Have you ever wondered why Donald J. Trump behaves in such an odd, childlike manner without the suggestion of even a modicum of shame? Or have you found yourself thinking about how President Trump seems to have a view of the world that is based, at least in part, on fantasy? Perhaps you have even started to believe that we have elected a man who suffers from an undiagnosed mental illness; I will admit that notion has crossed my mind more than once.
Additionally, I have considered the possibility that President Trump’s life long privileged status has led to the development of the entitlement based mindset of a rich brat, where he believes that everyone should kowtow to his desires or be punished. I personally find the latter possibility reprehensible, but that is because I believe that only a person who has never been adequately critiqued by those rearing him and/or fails to relate to “common” people could develop such a mindset. Could our President suffer from Affluenza because his wealth and power to punish intimidates those around him, thus resulting in kowtowing? Perhaps Spicer and Conway may serve as points of reference for future deliberation on the matter.
American sociologist C. Wright Mills coined the term “crackpot realism” in the 1950s in an effort to explain the self delusions that are often present among the powerful elite. According to Tom Athanasiou in Divided Planet: The Ecology of the Rich and Poor, Mills suggested that “Crackpot realism is realism gone mad, and crackpot realist are those who ‘in the name of practicality have projected a utopian image of capitalism.’ They have information in abundance, but ‘have replaced a responsible interpretation of events with the disguise of events by a maze of public relations.'” (1996, p. 298). Further, Athanasiou explained that a crackpot realist will frame his or her messages to society’s poor by suggesting that the lives of poor people will be better in the long run as a result of capitalism, while the truth is that the crackpot realist only really sees the capitalistic framework as a process for continuation of his or her “privileged circumstances of life” (p. 298).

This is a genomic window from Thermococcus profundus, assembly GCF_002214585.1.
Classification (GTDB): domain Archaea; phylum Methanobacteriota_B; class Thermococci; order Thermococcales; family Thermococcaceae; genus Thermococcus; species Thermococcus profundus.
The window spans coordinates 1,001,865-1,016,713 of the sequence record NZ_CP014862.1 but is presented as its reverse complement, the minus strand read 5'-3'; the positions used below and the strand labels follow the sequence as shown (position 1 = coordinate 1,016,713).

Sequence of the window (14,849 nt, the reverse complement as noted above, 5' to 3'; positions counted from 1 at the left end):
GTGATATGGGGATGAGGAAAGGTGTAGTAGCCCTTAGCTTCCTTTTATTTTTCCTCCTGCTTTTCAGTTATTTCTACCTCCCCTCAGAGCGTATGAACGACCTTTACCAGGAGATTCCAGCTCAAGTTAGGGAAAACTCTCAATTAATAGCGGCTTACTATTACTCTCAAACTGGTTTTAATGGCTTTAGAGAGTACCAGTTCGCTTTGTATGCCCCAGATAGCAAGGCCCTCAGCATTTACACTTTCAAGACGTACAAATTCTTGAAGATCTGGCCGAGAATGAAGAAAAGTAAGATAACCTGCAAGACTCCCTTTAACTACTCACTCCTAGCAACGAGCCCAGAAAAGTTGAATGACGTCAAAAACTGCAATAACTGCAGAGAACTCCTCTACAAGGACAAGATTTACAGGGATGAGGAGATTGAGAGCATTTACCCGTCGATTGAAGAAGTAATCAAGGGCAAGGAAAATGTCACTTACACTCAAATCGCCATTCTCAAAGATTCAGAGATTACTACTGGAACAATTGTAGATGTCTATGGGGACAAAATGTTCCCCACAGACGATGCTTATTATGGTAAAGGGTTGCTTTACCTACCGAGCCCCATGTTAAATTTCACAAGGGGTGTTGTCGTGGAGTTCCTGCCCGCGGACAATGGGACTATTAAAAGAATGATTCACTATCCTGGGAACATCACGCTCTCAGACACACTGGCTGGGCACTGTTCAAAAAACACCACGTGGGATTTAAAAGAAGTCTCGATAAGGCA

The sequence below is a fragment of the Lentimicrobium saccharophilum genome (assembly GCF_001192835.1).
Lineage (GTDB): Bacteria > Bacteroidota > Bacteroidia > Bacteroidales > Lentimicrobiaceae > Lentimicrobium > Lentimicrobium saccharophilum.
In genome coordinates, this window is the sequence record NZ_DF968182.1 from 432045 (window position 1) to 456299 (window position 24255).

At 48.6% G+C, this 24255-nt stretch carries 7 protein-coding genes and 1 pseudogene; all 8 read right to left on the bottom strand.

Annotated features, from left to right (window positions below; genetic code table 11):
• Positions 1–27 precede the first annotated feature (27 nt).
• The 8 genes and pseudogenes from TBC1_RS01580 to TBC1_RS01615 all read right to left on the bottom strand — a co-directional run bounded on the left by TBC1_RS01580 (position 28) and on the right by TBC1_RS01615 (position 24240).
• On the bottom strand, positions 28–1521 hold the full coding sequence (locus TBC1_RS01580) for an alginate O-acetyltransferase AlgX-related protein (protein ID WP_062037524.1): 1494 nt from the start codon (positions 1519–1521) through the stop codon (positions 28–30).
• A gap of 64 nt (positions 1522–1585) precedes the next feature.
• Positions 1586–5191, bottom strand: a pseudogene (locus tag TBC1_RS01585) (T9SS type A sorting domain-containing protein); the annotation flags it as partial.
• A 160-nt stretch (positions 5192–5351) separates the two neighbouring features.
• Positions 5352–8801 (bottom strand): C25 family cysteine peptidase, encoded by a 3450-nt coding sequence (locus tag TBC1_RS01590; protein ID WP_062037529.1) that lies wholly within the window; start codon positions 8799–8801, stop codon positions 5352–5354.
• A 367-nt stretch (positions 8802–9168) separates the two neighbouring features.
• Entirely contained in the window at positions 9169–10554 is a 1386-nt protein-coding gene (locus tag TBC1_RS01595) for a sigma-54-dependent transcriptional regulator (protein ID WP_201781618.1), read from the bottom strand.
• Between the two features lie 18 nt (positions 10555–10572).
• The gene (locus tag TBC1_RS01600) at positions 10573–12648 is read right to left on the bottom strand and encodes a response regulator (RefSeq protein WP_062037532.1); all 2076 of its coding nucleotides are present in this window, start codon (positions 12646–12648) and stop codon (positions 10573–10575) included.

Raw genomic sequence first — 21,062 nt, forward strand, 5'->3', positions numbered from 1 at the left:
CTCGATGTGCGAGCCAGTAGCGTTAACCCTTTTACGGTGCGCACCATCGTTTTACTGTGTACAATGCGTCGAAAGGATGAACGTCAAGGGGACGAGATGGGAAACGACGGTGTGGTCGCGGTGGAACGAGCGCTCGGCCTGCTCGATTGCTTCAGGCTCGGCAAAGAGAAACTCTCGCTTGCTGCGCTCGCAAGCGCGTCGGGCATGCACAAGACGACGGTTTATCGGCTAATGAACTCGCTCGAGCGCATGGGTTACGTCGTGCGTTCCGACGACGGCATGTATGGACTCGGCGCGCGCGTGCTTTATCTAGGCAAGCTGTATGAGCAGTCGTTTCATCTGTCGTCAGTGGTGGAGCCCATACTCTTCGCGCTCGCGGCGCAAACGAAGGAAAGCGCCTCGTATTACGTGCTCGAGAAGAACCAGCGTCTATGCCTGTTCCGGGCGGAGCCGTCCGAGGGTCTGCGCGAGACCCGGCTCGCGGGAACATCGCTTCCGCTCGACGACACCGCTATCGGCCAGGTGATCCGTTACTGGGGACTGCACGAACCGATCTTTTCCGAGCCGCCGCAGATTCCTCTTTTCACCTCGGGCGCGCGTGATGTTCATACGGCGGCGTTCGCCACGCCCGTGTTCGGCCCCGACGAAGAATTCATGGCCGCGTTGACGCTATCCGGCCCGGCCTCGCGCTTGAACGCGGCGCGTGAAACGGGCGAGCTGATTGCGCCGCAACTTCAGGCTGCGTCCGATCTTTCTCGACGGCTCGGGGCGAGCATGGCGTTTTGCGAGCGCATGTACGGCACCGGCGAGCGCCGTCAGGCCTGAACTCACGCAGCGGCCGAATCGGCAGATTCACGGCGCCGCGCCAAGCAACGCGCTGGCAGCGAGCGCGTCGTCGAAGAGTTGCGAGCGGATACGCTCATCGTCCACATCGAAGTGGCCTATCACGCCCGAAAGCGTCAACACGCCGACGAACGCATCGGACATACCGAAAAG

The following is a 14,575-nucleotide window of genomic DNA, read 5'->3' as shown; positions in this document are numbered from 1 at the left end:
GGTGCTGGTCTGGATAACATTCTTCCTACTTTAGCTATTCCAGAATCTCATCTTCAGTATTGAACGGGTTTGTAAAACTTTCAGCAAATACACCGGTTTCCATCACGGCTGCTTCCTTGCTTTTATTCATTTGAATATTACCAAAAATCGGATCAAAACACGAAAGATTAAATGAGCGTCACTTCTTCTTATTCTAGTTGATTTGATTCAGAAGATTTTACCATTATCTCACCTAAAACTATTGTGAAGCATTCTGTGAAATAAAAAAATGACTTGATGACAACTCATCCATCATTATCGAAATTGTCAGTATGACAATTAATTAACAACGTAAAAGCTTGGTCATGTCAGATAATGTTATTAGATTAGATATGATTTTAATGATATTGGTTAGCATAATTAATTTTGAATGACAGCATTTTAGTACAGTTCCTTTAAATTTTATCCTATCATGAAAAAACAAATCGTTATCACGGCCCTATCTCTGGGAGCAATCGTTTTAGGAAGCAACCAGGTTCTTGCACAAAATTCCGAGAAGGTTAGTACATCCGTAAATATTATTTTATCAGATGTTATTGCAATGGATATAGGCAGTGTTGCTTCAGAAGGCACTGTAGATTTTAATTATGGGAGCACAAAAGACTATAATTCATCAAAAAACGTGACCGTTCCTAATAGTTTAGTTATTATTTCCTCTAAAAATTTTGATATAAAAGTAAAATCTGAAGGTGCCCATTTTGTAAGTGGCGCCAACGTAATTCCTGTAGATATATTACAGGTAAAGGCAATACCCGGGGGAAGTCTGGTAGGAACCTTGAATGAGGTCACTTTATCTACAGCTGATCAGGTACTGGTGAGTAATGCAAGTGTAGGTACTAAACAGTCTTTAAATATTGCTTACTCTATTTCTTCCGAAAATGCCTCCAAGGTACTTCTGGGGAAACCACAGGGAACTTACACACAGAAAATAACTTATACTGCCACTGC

Mills actually used the term “realist” sarcastically; He meant to illustrate the self flattery buried in the delusional thinking patterns of the powerful elite, where politicians have long held the belief that they are, in fact, the true realists in society. Further argued by Mills is the notion that de-regulation efforts meant to allow the free flow of markets in an unrestrained capitalistic economic framework imply an unethical and amoral social position.
Crackpot realism is realism gone array for a number of reasons: (1) capitalistic greed cannot be sustained in the long term because it offers little in terms of justice and equality and (2) unrestrained capitalism is unkind to those who lose in a capitalistic society (Athanasiou, 1996). Rather, resources must be used wisely by society, with conservation at the forefront of thinking regarding future global sustainability. The poor must be allowed a living wage. More, expansion, cautious economic policy, and peace must prevail in order for the global biophysical budget to be maintained (Athanasiou, 1996).
In spite of all of the hypothesizing I’ve done lately in an attempt to try to evaluate and understand the behavior and thinking of our current President, it appears that C. Wright Mills may have provided the answer to my question more than fifty years ago. The answer is likely that we simply have a crackpot living in the White House.